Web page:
Grief during the pandemic 

With this third surge and our ICUs at zero capacity in Los Angeles, I spent  New Year’s Eve alone at my apartment, recovering from a wards rotation I had completed the night before. No revelry or celebration for me this year.  For months, this virus has been wreaking havoc on our lives and slowly,   then rapidly chipping away at our health care systems. I’ve seen the destruction it leaves in its wake. On my last patient list, sixteen out of twenty patients were COVID positive. Our ward’s census was always at max capacity. 

This December surge laid siege to our hospitals, and consequently, our overall morale. As internal medicine residents, we have become accustomed to getting pulled from scheduled rotations to cover the rapidly expanding list of COVID positive patients in the ICU. We went from two medical ICU teams to three, then four, then five, then six. When I last checked,  only 8 out of 74 patients in our medical ICU did not have COVID. We discuss how exhausted we are, wondering how much more we can take — a shared sentiment of health care providers across the country. It’s been 10 months of this pandemic already, with grim projections for the next few weeks due to holiday gatherings.

I’ve witnessed the grave consequences of this disease both as a physician and a family member. A few months ago, my grandmother was hospitalized with COVID, thirty minutes away from my own hospital, while I was on a wards rotation taking care of other COVID patients. How I wished I could have been there with her, and for her. We didn’t know when she would pass, so we had been FaceTiming her nightly for the past week, sharing stories and saying our goodbyes, unsure if it would be the last time we saw her. 

It’s difficult to face personal family emergencies with the knowledge of a provider. I’ve had multiple conversations with my patients and their families regarding end-of-life care goals and understand the incredibly sensitive situations in which they are placed. You would think it would be easier having had experience in this, but it’s not.

The goal of a physician is to alleviate a patient’s suffering. At the end of life, this sometimes means withdrawing life-sustaining measures and pursuing comfort care, so as to not prolong a patient’s suffering. It’s always a delicate situation when these recommendations are not ready to be heard by families. It’s even more difficult broaching the topic when you know your own family isn’t ready to let go yet. 

One night, towards the end of a 12-hour call shift admitting patients all day,  I got a FaceTime group call from my family, earlier than usual. I knew this one was different. My co-resident came in early so I could drive home to be with my family, socially-distanced and masked. Although we couldn’t comfort each other with hugs, our presence alone was comforting. We Face Timed her for the last time that night — all of her children and grandchildren  — repeating our immense love for her and saying our goodbyes. She passed the next morning.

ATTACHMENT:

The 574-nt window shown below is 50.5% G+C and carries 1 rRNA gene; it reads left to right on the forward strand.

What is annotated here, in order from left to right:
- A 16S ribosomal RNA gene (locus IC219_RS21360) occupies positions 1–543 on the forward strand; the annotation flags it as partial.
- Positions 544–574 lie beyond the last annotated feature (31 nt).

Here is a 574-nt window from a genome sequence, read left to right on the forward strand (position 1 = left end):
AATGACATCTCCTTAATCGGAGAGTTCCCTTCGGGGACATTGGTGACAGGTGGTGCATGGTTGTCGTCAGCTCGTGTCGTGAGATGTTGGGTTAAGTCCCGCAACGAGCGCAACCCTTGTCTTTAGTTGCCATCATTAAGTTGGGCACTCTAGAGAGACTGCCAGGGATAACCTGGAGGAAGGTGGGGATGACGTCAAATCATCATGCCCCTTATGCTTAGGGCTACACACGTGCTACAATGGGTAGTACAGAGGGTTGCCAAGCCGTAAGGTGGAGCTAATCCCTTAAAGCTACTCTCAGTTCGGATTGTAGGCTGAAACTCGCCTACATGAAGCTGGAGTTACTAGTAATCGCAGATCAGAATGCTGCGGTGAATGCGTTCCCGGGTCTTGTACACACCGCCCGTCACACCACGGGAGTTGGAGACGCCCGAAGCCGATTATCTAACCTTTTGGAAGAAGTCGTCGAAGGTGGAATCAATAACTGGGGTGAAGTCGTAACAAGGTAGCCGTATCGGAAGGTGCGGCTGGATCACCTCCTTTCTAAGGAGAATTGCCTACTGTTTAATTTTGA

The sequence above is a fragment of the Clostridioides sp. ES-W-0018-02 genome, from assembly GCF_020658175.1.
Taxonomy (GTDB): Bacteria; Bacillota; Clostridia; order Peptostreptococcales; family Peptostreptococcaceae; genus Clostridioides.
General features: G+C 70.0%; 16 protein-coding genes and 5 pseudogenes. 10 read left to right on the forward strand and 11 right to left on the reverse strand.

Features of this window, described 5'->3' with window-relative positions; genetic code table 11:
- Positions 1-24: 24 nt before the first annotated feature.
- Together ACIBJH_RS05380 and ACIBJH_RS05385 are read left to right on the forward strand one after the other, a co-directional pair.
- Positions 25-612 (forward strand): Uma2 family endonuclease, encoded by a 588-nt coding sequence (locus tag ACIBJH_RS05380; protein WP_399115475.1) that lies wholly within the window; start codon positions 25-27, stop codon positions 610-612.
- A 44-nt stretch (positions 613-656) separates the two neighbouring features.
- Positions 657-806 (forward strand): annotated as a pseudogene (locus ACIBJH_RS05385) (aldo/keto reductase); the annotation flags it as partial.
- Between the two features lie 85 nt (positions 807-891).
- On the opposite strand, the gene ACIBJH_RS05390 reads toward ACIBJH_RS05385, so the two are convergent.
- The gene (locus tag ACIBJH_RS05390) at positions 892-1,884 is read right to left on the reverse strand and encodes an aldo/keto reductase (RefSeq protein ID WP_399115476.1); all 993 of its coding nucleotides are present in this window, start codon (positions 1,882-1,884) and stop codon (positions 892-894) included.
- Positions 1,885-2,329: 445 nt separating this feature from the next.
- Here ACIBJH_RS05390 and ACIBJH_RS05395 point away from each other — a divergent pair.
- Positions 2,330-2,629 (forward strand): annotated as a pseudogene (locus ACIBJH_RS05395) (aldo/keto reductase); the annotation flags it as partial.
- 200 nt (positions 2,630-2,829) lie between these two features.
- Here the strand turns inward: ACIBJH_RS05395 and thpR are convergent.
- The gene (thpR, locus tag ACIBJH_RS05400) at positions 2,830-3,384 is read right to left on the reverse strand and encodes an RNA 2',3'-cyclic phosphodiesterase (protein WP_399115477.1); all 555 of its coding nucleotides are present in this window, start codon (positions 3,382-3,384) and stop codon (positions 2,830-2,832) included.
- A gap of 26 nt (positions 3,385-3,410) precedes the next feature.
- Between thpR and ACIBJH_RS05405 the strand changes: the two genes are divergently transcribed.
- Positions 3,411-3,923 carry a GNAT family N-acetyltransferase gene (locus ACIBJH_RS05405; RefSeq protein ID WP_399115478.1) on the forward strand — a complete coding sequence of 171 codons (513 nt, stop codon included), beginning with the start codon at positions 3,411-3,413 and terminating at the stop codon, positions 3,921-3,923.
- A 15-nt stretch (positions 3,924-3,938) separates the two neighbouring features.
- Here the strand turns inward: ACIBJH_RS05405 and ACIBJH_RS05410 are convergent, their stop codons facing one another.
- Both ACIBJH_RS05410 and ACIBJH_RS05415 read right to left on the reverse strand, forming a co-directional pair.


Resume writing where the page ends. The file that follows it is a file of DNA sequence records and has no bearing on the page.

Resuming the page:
I’ve seen so much loss in the past few years during residency, and so much loss in the past year, especially from COVID. When I get a chance to stop and think — a break amidst the toil and mental hardships of working non-stop through a relentless pandemic — the cumulative suffering, both personal and collective, can be unbearable. 

The fear I see in my patients’ eyes, the grief I hear when I tell families their loved one is dying, but no, they cannot come in to see them — it cuts through my soul. Having experienced both sides of this terrible coin — both as a provider and as a family member — neither one is easier. I become robotic to keep moving forward and continue caring for more patients,  sometimes barely caring for myself. Still, when I finally stop, things come crashing down and immobilize me. The weight of human suffering  I’ve been shouldering paralyzes me, and I cry for everyone who’s grieving,  including myself. 

It’s times like these when I incredibly miss my grandmother — the biggest light in my life and the most joyful and benevolent spirit. She always had the most positive outlook on life and knew just the right words to say. I  join all the families who grieve their loved ones, and all the health care providers who grieve their patients. It’s been the most challenging year for humanity in our lifetimes. Grief has been so terribly prevalent in society this year. Let’s take extra care and remember to be kind to ourselves and one another. 

Melissa Chung is an internal medicine resident.

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